The Court lacks the authority to substitute its own judgment for that of the Commissioner. Laws, 368 F.2d at 642. “[T]he language of [405(g)] precludes a de novo judicial proceeding and requires that the court uphold the [Commissioner's] decision even should the court disagree with such decision as long as it is supported by ‘substantial evidence.'” Blalock v. Richardson, 483 F.2d 773, 775 (4th Cir. 1972).

         Medical Records

         Plaintiff's medical records show that Dr. Alfred Rhyne, III of OrthoCarolina performed lower back surgery on the Plaintiff in July 2007, about a year before Plaintiff alleges he became disabled. (R.pp. 239-241). By August 2, 2007, Plaintiff reported “feeling about 75% better” and walked without difficulty. (R.p. 247). Plaintiff was temporarily restricted from work until September 2007, at which time Dr. Rhyne released him back to work without restrictions. (R.pp. 245, 254-261).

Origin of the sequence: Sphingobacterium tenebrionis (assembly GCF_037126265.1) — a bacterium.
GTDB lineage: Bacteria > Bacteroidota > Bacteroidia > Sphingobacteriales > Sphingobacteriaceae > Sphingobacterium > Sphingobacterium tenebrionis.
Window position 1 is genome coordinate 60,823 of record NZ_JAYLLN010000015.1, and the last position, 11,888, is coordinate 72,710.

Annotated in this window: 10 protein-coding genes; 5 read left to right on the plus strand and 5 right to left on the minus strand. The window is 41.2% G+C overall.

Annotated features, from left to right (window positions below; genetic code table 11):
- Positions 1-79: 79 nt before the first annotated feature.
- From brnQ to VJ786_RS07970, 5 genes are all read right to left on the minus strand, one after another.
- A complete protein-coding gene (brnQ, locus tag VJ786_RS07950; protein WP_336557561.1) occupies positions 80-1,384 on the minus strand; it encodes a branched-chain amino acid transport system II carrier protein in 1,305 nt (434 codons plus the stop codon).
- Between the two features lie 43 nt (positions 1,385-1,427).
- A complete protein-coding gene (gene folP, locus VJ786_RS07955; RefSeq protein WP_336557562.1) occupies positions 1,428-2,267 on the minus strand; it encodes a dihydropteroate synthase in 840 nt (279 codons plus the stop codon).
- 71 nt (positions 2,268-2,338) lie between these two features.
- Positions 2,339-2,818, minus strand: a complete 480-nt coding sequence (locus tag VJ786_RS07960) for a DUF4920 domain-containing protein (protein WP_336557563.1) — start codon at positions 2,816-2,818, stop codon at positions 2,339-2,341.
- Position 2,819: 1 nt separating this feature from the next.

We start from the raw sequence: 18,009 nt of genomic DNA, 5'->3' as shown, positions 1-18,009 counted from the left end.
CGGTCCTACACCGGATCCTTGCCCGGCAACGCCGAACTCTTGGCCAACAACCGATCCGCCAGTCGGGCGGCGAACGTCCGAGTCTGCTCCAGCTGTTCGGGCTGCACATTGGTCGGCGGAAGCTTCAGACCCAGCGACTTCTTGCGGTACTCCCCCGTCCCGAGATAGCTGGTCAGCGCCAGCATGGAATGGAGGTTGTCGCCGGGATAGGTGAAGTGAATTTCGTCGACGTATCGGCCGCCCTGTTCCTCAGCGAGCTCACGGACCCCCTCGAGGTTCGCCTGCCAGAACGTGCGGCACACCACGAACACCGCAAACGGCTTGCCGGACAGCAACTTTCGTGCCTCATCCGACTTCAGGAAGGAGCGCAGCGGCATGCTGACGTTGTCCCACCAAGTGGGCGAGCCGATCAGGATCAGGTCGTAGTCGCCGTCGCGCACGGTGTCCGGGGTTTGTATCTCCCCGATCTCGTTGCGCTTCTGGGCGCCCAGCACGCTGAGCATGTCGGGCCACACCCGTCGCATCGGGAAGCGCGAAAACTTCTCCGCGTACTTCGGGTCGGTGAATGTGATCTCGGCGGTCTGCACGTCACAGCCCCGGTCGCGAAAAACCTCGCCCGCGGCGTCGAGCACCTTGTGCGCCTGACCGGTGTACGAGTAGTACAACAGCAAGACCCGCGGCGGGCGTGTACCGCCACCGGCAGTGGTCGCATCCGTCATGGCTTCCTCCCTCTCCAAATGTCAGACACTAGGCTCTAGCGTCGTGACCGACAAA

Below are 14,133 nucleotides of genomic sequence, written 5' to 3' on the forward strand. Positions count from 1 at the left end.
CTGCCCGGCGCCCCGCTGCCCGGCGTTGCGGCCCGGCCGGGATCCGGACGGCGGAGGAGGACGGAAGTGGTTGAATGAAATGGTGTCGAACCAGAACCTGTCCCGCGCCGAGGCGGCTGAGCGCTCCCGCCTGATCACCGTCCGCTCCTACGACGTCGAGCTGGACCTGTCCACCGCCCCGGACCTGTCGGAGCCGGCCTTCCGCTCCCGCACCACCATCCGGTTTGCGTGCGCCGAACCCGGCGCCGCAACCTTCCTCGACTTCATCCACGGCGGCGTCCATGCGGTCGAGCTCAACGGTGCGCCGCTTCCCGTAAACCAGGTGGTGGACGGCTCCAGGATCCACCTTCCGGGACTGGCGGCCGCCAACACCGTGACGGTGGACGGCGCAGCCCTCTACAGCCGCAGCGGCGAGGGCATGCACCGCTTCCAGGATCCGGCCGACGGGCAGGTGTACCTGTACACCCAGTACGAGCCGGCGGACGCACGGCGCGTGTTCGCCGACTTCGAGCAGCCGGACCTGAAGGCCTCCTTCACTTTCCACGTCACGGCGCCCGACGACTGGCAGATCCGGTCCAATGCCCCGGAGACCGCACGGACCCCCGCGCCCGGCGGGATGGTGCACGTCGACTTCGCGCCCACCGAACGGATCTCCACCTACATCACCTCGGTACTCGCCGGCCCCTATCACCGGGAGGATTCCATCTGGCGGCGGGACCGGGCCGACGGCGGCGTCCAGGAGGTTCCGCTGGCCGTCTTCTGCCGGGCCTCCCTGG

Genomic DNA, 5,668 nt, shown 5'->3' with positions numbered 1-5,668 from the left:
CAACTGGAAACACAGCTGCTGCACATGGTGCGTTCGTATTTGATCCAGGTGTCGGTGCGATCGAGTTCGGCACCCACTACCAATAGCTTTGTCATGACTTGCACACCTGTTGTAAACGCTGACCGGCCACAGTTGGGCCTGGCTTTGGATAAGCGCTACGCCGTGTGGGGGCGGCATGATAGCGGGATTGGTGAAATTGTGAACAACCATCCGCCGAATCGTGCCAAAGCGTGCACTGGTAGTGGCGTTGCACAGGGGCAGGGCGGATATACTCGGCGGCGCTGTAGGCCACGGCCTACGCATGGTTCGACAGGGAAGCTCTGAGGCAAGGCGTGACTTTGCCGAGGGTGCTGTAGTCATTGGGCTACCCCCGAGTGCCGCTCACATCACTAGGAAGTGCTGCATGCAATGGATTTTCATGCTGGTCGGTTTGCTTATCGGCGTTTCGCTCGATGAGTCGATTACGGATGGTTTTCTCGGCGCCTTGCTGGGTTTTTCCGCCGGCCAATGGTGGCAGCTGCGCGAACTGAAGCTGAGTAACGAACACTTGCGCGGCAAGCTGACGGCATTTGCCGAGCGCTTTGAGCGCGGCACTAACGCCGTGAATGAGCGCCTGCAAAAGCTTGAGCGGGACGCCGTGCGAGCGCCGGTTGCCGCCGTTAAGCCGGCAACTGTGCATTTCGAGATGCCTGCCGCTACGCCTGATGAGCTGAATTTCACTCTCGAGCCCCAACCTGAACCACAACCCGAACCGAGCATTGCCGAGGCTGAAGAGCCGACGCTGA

On December 13, 2009 (well over two (2) years after he had last seen Dr. Rhyne, and about a year and a half after Plaintiff alleges he had become disabled), Plaintiff was admitted to the Carolina Pines Regional Medical Center (Carolina Pines) for complaints of “swelling”. Plaintiff was noted on admission to be suffering from severe anemia, alcohol intoxication, and other complaints. (R.p. 348). He was discharged the following day with diagnoses of severe anemia, status post blood transfusion, likely secondary to chronic gastrointestinal blood loss; alcohol intoxication; severe alcohol abuse; pancytopenia, likely secondary to chronic alcohol use; poor nutrition; jaundice; tobacco abuse; and elevated liver enzymes with probable liver disease secondary to alcohol use. Plaintiff was counseled (although Plaintiff was thought not to be receptive, as he did not listen while being spoken to and instead watched television) as to his alcohol and tobacco use. (R.pp. 302-340, 348-358). A CT of Plaintiff's liver in December 2009 reportedly revealed a large fatty liver (R.p. 341).